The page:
Semester: 
Spring
Offered: 
2014
  • Course Description: Probabilistic graphical models are an intuitive visual language for describing the structure of joint probability distributions using graphs. They enable the compact representation and manipulation of exponentially large probability distributions, which allows them to efficiently manage the uncertainty and partial observability that commonly occur in real-world problems.

CMPSCI 240: Reasoning About Uncertainty

Semester: 
Fall
Offered: 
2013
  • Course Description: Development of mathematical reasoning skills for problems that involve uncertainty. Each concept will be illustrated by real-world examples and demonstrated though in-class and homework exercises, some of which will involve Java programming. Counting and probability -- basic counting problems, probability definitions, mean, variance, binomial distribution, Markov and Chebyshev bounds. Probabilistic reasoning -- conditional probability and odds, Bayes' Law, Naive Bayes classifiers, Monte Carlo simulation.

CMPSCI 791TS: Machine Learning and Time Series

Semester: 
Spring
Offered: 
2013
  • Course Description: This seminar will focus on models and algorithms for supervised and unsupervised machine learning with time series. Topics will include discrete and continuous time models from machine learning, statistics and econometrics. We will investigate a variety of time series problems including prediction, detection, clustering, and similarity search. Coursework for the one credit option will include paper presentations and quizzes. Students in the three credit option will also complete a course project.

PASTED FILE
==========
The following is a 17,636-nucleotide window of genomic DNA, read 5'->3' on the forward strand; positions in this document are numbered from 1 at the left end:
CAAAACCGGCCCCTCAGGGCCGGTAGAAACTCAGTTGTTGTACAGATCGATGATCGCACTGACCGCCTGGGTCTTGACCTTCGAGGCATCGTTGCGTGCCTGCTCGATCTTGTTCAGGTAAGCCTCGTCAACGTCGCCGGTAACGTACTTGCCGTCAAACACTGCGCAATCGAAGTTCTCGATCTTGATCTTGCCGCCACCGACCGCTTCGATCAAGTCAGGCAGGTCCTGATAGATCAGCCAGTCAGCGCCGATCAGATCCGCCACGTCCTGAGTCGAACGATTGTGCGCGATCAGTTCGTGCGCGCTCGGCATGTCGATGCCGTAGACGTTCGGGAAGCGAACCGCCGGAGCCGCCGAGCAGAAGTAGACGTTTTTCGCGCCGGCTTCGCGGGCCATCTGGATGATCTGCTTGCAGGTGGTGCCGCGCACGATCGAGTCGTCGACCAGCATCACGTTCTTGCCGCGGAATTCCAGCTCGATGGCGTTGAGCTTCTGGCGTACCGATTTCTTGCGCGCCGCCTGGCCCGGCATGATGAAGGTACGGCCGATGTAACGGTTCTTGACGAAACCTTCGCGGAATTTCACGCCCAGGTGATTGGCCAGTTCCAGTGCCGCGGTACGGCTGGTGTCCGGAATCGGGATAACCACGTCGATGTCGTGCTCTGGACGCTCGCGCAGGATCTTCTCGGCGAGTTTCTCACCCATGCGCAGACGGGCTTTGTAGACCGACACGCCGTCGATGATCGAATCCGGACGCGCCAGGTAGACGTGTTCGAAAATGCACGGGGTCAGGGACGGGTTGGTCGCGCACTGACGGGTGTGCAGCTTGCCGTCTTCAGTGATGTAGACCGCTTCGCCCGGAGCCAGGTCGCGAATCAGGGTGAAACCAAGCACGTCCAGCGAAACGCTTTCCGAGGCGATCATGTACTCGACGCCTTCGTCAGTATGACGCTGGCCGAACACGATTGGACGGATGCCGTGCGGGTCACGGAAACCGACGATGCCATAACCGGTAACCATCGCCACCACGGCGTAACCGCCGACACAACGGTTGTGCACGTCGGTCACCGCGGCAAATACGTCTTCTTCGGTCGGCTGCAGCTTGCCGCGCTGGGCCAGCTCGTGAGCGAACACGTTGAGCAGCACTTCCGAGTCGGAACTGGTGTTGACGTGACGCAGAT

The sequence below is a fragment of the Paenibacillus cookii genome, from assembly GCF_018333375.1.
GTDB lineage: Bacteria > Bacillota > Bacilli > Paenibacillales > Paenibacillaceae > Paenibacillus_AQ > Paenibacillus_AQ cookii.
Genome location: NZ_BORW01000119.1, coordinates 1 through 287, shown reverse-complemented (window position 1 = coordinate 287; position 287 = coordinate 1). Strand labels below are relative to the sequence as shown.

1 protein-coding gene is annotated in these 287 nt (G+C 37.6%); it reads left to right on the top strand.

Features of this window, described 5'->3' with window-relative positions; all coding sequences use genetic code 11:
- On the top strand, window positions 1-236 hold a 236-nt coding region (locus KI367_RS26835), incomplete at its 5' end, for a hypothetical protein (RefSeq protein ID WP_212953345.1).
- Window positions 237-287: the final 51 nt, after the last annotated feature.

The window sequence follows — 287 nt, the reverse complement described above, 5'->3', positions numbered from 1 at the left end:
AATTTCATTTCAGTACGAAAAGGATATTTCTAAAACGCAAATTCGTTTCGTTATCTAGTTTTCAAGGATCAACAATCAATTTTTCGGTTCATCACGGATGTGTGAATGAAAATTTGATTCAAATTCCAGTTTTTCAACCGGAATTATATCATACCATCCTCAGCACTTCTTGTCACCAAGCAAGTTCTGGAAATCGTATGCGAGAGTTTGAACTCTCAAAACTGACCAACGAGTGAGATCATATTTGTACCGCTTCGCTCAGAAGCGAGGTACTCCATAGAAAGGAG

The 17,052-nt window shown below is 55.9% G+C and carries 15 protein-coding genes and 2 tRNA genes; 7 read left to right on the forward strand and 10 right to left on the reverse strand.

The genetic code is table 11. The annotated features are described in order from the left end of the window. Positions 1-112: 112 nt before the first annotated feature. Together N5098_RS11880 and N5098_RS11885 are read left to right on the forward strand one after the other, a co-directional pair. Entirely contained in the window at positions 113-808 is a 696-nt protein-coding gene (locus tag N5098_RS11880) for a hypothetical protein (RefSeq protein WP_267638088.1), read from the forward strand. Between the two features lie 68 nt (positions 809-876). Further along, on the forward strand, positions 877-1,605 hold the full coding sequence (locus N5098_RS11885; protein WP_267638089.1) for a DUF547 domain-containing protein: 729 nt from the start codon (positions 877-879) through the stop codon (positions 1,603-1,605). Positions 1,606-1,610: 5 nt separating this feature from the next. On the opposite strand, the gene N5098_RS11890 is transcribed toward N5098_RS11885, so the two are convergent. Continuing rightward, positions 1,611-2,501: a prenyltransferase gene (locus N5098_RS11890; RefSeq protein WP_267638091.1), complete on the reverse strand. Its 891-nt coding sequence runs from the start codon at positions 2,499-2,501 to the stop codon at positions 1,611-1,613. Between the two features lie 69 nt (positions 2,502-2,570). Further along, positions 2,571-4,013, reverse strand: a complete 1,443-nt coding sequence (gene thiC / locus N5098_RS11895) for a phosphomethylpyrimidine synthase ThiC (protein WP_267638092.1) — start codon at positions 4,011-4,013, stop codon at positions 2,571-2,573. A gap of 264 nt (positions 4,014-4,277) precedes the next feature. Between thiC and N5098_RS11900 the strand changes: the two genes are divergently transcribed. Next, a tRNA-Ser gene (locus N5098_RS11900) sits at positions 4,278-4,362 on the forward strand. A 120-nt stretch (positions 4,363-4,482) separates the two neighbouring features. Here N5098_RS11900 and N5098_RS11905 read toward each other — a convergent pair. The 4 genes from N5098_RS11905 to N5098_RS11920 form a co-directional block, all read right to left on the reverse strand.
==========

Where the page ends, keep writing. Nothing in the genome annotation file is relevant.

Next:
CMPSCI 688: Probabilistic Graphical Models

Semester: 
Spring
Offered: 
2013
  • Course Description: Probabilistic graphical models are an intuitive visual language for describing the structure of joint probability distributions using graphs. They enable the compact representation and manipulation of exponentially large probability distributions, which allows them to efficiently manage the uncertainty and partial observability that commonly occur in real-world problems.

CMPSCI 240: Reasoning About Uncertainty

Semester: 
Fall
Offered: 
2012
  • Course Description: Development of mathematical reasoning skills for problems that involve uncertainty. Each concept will be illustrated by real-world examples and demonstrated though in-class and homework exercises, some of which will involve Java programming. Counting and probability -- basic counting problems, probability definitions, mean, variance, binomial distribution, Markov and Chebyshev bounds. Probabilistic reasoning -- conditional probability and odds, Bayes' Law, Naive Bayes classifiers, Monte Carlo simulation.

CMPSCI 691GM: Graphical Models

Semester: 
Spring
Offered: 
2012
  • Course Description: Probabilistic graphical models are an intuitive visual language for describing the structure of joint probability distributions using graphs. They enable the compact representation and manipulation of exponentially large probability distributions, which allows them to efficiently manage the uncertainty and partial observability that commonly occur in real-world problems.